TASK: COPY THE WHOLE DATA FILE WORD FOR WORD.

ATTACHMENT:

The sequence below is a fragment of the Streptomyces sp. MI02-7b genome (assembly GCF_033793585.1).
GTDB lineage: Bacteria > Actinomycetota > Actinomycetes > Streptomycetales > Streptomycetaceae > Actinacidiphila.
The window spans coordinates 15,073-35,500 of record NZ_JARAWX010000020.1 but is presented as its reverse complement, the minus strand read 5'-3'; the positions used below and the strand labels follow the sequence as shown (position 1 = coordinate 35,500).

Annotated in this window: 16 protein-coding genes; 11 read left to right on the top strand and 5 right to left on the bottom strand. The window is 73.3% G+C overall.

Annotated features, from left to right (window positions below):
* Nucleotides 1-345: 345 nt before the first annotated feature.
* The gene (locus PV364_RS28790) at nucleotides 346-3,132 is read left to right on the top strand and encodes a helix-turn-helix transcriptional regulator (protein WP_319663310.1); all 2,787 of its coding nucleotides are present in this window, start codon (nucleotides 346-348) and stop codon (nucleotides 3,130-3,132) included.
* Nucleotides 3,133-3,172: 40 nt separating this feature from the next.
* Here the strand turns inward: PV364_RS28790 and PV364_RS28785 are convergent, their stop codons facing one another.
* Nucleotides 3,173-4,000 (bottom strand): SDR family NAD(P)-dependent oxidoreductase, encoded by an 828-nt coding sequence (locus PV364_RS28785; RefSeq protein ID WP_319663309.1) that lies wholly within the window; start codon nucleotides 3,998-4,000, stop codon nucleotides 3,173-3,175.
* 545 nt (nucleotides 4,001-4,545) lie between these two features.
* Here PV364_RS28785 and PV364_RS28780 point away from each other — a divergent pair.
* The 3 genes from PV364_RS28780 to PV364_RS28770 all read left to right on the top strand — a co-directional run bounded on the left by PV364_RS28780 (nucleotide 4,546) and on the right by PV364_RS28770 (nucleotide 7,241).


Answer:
The sequence below is a fragment of the Streptomyces sp. MI02-7b genome (assembly GCF_033793585.1).
GTDB lineage: Bacteria > Actinomycetota > Actinomycetes > Streptomycetales > Streptomycetaceae > Actinacidiphila.
The window spans coordinates 15,073-35,500 of record NZ_JARAWX010000020.1 but is presented as its reverse complement, the minus strand read 5'-3'; the positions used below and the strand labels follow the sequence as shown (position 1 = coordinate 35,500).

Annotated in this window: 16 protein-coding genes; 11 read left to right on the top strand and 5 right to left on the bottom strand. The window is 73.3% G+C overall.

Annotated features, from left to right (window positions below):
* Nucleotides 1-345: 345 nt before the first annotated feature.
* The gene (locus PV364_RS28790) at nucleotides 346-3,132 is read left to right on the top strand and encodes a helix-turn-helix transcriptional regulator (protein WP_319663310.1); all 2,787 of its coding nucleotides are present in this window, start codon (nucleotides 346-348) and stop codon (nucleotides 3,130-3,132) included.
* Nucleotides 3,133-3,172: 40 nt separating this feature from the next.
* Here the strand turns inward: PV364_RS28790 and PV364_RS28785 are convergent, their stop codons facing one another.
* Nucleotides 3,173-4,000 (bottom strand): SDR family NAD(P)-dependent oxidoreductase, encoded by an 828-nt coding sequence (locus PV364_RS28785; RefSeq protein ID WP_319663309.1) that lies wholly within the window; start codon nucleotides 3,998-4,000, stop codon nucleotides 3,173-3,175.
* 545 nt (nucleotides 4,001-4,545) lie between these two features.
* Here PV364_RS28785 and PV364_RS28780 point away from each other — a divergent pair.
* The 3 genes from PV364_RS28780 to PV364_RS28770 all read left to right on the top strand — a co-directional run bounded on the left by PV364_RS28780 (nucleotide 4,546) and on the right by PV364_RS28770 (nucleotide 7,241).